October 26, 2021

Census includes immigrants, undocumented

The census is intended to count everyone in the country — men, women, children, young and old, citizen and non-citizen. It doesn’t matter. If you live here, you count.

Yet getting recent immigrants and undocumented workers to participate is historically not easy.


You count

This story is part of our three-day package covering the 2020 census. If you missed a day and want to catch up, or want to see what we have coming for day three, visit our landing page here.


Cortland County plans to receive $78,500 in state funds to get the word out about the census, especially to traditionally undercounted groups, such as immigrants and undocumented workers. That money will be used on advertising and for renting event space, said John Suarez, the coordinator of the Institute for Civic Engagement’s Office of Service-Learning at SUNY Cortland, who is also a member of the county’s complete count committee, which works with the U.S. Census Bureau.

CAPCO’s family development director Brandy Strauf, too, works with this committee, which she said is in the beginning stages of doing community outreach about the census. CAPCO has already had outreach sessions in its own offices and is preparing “to break out into other areas of the community where we can get this information out to the public,” she said.

Part of that effort is communicating to immigrants and undocumented people that they should take part in the census, Strauf said.
The complete count committee, she said, is still working on the form that outreach will take.

But while undocumented people especially might be nervous about giving out information, Strauf said individual data is not shared with other government agencies.

“What we’re telling people is what we’re getting from the census — that no information will be shared,” she said.

Convincing people of that, however, is another story.

Overcoming fear

“Getting people to fully participate in the census is always a challenge,” said Muzaffar Chishti, director of the Migration Policy Institute at New York University School of Law.

For the 2020 Census, that task — especially among immigrants and undocumented people — is expected to be even harder, he said.

One prominent reason is the Trump administration’s failed attempt to place a citizenship question on the census. While that attempt was shot down by the U.S. Supreme Court, the controversy around the move generated massive publicity, he said, which in turn drew the attention of immigrant communities.

“There is no question on the census that asks citizenship status,” said SUNY Cortland NYPIRG Project Coordinator Ethan Gormley. The crucial thing, however, is to get that word out there “that this (the census) is extremely safe and that this information won’t be shared with other government agencies,” he said.

But the media attention generated by the attempt to add a citizenship question “has left a lot of people unconvinced that it’s not on the census,” Chishti said.

The administration also made several high profile attempts to force federal government access to state databases.

“All of these are attempts to undercut the importance of including all immigrants in the count,” he said, and considered together, they can give immigrants pause about the census.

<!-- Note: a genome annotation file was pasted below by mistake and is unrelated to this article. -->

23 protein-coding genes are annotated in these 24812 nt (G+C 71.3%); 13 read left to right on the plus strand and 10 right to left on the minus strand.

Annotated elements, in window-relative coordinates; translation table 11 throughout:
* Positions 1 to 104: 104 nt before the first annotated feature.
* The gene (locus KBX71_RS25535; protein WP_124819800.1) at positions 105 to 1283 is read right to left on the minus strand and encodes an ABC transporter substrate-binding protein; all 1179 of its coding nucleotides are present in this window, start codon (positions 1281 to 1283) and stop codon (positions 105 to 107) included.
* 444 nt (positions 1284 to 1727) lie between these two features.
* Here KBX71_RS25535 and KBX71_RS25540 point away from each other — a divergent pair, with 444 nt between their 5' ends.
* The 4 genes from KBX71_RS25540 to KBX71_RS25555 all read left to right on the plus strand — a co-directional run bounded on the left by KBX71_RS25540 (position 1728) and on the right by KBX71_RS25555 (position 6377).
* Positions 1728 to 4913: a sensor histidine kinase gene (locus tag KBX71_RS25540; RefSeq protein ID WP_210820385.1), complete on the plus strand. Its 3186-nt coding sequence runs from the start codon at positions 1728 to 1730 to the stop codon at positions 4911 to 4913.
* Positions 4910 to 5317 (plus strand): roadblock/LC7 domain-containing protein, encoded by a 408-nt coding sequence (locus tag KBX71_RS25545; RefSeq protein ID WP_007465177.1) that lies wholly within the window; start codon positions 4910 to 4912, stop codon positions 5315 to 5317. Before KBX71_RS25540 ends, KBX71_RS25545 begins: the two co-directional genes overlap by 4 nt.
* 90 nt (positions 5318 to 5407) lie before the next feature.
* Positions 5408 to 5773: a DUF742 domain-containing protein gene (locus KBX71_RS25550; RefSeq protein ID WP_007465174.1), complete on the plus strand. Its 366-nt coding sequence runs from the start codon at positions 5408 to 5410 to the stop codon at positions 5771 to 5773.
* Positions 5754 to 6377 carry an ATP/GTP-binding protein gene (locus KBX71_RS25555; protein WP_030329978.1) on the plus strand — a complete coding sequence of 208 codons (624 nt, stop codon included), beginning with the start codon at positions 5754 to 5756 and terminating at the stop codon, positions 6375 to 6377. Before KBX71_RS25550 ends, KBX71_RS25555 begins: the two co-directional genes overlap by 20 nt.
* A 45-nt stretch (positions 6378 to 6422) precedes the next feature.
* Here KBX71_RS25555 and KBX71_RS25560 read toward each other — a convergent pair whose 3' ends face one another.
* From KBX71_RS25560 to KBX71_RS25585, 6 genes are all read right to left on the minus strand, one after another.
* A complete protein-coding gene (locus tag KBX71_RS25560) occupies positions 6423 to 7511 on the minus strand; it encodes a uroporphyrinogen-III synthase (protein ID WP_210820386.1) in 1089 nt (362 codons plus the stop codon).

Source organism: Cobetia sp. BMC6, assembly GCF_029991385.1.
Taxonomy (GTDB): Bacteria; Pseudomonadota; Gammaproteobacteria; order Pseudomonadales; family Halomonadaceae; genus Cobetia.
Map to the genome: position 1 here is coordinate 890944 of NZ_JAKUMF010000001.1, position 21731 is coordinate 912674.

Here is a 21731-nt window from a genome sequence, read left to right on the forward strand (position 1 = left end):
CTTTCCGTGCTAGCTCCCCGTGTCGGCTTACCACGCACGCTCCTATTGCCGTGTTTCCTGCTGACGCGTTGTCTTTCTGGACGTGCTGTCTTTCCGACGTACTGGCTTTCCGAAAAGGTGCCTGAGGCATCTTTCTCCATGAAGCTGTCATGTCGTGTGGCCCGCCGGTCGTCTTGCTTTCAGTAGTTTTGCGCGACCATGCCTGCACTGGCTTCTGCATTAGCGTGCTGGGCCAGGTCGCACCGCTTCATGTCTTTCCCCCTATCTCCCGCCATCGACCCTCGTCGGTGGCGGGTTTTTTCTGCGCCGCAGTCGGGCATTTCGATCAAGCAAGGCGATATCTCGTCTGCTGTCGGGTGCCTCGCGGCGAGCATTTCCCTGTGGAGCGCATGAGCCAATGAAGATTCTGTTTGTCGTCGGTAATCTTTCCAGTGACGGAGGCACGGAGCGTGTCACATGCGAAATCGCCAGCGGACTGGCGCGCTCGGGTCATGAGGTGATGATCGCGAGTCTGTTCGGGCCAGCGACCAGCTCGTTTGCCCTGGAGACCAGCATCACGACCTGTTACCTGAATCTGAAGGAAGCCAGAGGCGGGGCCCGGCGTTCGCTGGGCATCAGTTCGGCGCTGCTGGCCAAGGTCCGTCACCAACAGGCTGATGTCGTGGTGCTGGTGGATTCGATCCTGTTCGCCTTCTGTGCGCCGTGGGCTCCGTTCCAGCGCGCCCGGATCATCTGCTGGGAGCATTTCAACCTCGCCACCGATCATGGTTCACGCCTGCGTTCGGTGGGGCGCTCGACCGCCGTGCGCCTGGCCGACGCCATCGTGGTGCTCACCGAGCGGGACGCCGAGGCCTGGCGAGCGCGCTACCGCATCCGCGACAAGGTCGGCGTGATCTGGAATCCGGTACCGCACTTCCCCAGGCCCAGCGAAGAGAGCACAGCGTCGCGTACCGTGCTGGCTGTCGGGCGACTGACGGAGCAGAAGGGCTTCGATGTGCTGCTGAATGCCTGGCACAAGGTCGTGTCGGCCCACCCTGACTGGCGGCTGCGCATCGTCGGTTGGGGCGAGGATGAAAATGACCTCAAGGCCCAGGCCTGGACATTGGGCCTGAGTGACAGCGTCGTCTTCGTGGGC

“That is, I think, a real concern,” Chishti said.

Promises of security

The problem is trying to persuade people to participate, despite a “narrative that’s not friendly to immigrants” coming out of a White House that portrays immigrants as “a national security threat or an economic threat.”

“People are not oblivious to that,” he said.

This makes immigrants, especially undocumented ones, less likely to participate, since participation is seen as too much of a risk, he said.

Chishti points out that there is little individual incentive for anyone — especially undocumented people — to provide information, because any individual benefit is abstract.

Moreover, some immigrants speak little or no English and may come from countries torn by war or plagued by corruption, he said. For people from such backgrounds, filling out officials government forms can be viewed as dangerous.

“We as outreach workers with the strong assurance of the census bureau are trying to communicate that filling out the census is safe for everyone,” said Richard Wood, census specialist at InterFaith Works of Central New York, a Syracuse-based nonprofit that works with refugees.

“How do we make it safe?” Wood added. “First of all, it’s a crime to misuse census information. Secondly, census information about an individual is never supposed to be used individually. It’s there for statistical purposes. … Census workers have to swear that they will protect the confidentiality of census data for their lifetimes.”

Language gap

But despite all this, persuading immigrants to participate is another matter, he said.

“There is a definite trust issue that has to be addressed,” Wood said. “We need to overcome that issue with as many as we can, because it’s very important for the community as a whole that everyone is counted.

But the main problem that immigrants and undocumented people have always experienced with the census remains the same — language.

“Many of our new Americans are not fluent English speakers or are not English speakers at all,” Wood said.

This is why the U.S. Census Bureau publishes census guides in 59 languages, which explain step by step how to fill out the English forms, even if the individual completing the information isn’t fluent in English, Wood said.